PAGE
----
It's all too easy to complain. It is important to give the nod to those who are making a difference.
The PSNI in Ards has been commended for ‘creative engagement’ in the community after finishing runner-up at a leading political award ceremony last week.
Their use of social media that includes a facility to text them if your house is empty, as well as a successful facebook group that updates the Ards community on local policing issues, (currently has over 7,000 followers), made the top three in the ‘creative engagement’ category at the Slugger O’Toole Awards at the Black Box in Belfast’s Cathedral Quarter last Thursday, February 10.
The police, however, were pipped at the post by the DUP, whose recent party conference impressed the judging panel who praised the progressive nature of the speeches and the fact that non-members were invited onto the podium to challenge the party.
Mick Fealty, the man behind Slugger O’Toole, explained: “It’s been a tricky year for those in public office in Northern Ireland with the recession, corporate governance issues and personal problems, but we hope that the Slugger Awards can acknowledge those who are doing good work in politics, the media and society.
“It’s all too easy to complain, and I’m sure we all do it, but sometimes it is important too to give the nod to those who are making a difference.”
The Awards, now in their third year, were held in association with public affairs company Stratagem and were sponsored by Channel 4. Quintin Oliver of Stratagem said: “Sometimes we forget how far politics has come here, so this ceremony will give us the opportunity to move beyond the regular political discussions, debates and criticisms and to celebrate excellent work that has been done in the past year.”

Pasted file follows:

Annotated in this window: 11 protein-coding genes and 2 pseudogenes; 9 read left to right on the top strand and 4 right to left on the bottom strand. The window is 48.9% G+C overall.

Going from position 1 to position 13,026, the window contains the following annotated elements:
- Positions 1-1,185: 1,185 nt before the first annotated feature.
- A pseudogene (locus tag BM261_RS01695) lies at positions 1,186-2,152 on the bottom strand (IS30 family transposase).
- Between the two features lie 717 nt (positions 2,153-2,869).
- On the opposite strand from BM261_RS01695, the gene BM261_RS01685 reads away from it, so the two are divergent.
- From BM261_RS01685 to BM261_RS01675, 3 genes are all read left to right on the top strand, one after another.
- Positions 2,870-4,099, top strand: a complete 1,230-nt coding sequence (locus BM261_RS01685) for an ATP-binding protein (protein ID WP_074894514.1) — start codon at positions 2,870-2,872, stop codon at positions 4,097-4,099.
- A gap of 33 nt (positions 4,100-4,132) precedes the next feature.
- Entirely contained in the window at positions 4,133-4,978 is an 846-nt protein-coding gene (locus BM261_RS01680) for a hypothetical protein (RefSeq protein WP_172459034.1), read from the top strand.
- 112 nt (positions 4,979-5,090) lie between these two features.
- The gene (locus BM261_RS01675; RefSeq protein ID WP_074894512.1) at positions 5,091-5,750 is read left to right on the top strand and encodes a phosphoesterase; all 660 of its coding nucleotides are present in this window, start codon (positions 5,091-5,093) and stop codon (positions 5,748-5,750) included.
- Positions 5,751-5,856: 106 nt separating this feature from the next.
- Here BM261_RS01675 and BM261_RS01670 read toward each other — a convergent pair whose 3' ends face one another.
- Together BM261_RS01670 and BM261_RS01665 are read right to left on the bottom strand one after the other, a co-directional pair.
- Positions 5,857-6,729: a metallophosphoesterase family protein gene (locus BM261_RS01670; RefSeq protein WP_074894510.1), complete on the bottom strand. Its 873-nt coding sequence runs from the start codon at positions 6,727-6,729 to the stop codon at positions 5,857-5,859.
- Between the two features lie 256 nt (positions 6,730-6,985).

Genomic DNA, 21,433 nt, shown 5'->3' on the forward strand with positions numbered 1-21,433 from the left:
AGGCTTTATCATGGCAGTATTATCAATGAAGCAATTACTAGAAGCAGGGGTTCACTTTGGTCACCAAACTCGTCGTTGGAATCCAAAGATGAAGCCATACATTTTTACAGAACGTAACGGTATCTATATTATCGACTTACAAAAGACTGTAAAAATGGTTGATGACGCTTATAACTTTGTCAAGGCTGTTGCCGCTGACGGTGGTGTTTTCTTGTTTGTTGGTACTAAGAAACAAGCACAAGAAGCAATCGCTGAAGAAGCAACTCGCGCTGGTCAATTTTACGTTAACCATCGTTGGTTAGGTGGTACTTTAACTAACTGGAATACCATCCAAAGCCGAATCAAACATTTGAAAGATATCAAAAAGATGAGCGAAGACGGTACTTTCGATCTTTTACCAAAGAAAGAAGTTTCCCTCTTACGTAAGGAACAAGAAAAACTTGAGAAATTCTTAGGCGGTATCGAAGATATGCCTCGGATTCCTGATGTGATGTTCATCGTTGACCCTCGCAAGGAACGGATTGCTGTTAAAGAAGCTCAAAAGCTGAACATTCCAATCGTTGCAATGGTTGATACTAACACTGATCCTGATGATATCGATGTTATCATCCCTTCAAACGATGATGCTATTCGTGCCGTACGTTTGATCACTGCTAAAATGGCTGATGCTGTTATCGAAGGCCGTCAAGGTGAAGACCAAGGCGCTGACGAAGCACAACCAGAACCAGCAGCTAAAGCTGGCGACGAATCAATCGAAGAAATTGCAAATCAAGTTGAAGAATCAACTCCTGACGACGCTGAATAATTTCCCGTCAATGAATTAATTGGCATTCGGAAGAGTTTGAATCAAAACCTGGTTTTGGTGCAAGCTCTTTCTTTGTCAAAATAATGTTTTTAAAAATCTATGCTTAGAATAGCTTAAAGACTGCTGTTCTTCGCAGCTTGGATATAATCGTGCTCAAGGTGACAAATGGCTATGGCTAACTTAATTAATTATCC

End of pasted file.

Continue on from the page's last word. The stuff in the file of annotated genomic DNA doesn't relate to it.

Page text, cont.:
Earlier this month, the facebook site made BBC news after posting photos of suspected shoplifters and appealing for information on them from the public.
The force created the Facebook sites in Bangor and Holywood as well as Ards, just over a year ago — the Ards site is the largest viewed police operated Facebook page in the UK and Ireland.
A spokesperson for Ards PSNI said they were “pleased” with the recognition.
“The Police Service of Northern Ireland have been increasing their use of Facebook and Twitter as they are another way of communicating with people who want to engage with us and contribute to the policing debate. In fact, the whole medium of social networking presents us with a variety of new ways to engage.
“Social media can provide great opportunities for engagement at both corporate and community levels. At the very least, it provides us with another medium for our messag and at best, delivers a whole new world of interaction.”